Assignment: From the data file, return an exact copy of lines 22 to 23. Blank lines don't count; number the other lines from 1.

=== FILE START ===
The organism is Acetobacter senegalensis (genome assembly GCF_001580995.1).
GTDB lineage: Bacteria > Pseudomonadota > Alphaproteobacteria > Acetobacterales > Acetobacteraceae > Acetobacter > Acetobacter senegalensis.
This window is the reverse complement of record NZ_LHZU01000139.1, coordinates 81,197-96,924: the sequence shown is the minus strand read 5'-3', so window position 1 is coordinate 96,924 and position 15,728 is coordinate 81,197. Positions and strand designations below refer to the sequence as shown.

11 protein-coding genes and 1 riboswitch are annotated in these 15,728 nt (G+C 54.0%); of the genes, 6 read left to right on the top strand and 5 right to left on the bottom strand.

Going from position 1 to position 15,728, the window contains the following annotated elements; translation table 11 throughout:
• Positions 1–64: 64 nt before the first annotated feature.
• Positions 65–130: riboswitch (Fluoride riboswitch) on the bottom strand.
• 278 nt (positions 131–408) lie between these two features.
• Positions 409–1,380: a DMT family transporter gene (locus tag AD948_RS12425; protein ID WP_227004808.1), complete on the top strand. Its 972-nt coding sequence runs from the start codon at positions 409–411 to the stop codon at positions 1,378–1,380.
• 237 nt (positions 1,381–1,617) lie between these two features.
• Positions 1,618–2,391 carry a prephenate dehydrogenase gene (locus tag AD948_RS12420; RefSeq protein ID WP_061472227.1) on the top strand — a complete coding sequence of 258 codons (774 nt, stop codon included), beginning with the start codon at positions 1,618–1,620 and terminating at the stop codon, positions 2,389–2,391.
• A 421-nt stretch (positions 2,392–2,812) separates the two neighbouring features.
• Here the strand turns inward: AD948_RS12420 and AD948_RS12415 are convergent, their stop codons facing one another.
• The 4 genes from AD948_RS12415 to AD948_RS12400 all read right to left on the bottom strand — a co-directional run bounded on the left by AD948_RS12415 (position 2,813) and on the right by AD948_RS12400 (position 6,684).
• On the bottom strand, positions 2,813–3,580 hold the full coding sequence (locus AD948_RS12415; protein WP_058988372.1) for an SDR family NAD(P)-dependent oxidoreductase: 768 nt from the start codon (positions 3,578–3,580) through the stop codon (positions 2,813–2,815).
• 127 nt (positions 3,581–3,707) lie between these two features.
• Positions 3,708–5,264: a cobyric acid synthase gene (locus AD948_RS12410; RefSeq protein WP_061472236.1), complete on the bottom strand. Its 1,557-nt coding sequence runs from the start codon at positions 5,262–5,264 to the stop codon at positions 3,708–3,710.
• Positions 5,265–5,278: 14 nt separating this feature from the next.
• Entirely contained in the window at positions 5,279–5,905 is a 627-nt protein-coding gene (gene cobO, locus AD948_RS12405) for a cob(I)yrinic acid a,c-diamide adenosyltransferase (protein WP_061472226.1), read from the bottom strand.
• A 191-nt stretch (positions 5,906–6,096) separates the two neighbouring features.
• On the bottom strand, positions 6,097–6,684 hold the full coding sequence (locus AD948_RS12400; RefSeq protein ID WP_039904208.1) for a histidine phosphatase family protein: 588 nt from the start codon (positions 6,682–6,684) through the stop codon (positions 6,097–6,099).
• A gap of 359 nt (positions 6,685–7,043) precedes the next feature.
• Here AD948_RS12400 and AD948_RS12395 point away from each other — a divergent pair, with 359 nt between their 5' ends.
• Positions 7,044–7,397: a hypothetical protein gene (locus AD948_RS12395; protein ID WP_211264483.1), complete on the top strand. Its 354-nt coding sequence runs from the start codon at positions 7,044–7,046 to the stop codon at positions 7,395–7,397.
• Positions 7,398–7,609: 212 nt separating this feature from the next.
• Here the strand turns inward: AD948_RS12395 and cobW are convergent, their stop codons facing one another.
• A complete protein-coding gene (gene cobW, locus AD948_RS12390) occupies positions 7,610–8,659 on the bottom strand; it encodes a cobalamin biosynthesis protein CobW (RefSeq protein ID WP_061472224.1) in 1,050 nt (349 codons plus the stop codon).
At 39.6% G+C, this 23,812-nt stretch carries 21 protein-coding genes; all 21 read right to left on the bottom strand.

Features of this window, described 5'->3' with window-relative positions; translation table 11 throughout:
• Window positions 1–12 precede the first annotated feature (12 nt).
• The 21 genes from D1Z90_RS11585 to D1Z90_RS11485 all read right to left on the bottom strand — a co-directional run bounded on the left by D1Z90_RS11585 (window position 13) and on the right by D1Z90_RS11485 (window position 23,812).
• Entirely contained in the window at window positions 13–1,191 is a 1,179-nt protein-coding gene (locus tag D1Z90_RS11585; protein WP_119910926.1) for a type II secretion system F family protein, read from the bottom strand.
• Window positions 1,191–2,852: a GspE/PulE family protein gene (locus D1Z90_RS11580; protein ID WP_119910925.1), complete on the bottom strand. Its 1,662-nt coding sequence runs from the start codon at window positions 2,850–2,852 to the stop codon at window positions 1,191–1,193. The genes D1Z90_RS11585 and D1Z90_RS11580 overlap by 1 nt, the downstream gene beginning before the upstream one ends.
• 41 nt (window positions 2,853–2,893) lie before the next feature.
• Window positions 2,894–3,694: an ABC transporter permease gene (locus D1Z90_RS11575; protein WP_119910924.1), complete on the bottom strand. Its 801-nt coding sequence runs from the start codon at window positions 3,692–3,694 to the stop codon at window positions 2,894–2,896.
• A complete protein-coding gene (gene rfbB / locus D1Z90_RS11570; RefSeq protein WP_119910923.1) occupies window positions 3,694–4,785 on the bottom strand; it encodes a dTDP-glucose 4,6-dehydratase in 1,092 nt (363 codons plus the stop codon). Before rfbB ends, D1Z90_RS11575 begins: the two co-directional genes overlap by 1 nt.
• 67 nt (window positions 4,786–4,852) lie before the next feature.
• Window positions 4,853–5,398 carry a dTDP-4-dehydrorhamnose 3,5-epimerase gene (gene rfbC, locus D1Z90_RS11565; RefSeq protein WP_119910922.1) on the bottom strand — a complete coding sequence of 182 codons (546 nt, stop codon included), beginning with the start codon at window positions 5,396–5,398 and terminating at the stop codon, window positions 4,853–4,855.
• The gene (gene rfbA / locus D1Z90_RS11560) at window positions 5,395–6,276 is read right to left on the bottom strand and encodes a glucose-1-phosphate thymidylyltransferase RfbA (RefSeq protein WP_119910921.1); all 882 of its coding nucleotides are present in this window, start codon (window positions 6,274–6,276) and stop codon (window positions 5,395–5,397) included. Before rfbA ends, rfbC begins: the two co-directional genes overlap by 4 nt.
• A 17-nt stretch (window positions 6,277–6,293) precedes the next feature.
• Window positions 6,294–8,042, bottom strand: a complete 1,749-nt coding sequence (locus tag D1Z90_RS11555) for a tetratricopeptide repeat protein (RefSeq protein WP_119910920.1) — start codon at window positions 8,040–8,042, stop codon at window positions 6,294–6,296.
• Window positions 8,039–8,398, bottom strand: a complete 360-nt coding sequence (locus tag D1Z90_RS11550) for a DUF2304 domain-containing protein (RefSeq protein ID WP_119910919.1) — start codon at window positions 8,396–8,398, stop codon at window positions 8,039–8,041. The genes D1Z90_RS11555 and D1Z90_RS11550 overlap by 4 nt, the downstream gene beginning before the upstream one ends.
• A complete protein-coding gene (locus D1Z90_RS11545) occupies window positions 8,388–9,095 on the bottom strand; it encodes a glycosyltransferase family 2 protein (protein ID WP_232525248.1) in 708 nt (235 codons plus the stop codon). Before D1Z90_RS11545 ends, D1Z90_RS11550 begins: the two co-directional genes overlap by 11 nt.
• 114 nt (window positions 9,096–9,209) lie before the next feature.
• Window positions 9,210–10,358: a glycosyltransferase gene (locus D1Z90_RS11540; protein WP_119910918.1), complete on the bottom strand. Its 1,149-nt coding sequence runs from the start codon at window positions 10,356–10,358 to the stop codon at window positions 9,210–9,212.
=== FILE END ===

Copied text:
• A gap of 359 nt (positions 6,685–7,043) precedes the next feature.
• Here AD948_RS12400 and AD948_RS12395 point away from each other — a divergent pair, with 359 nt between their 5' ends.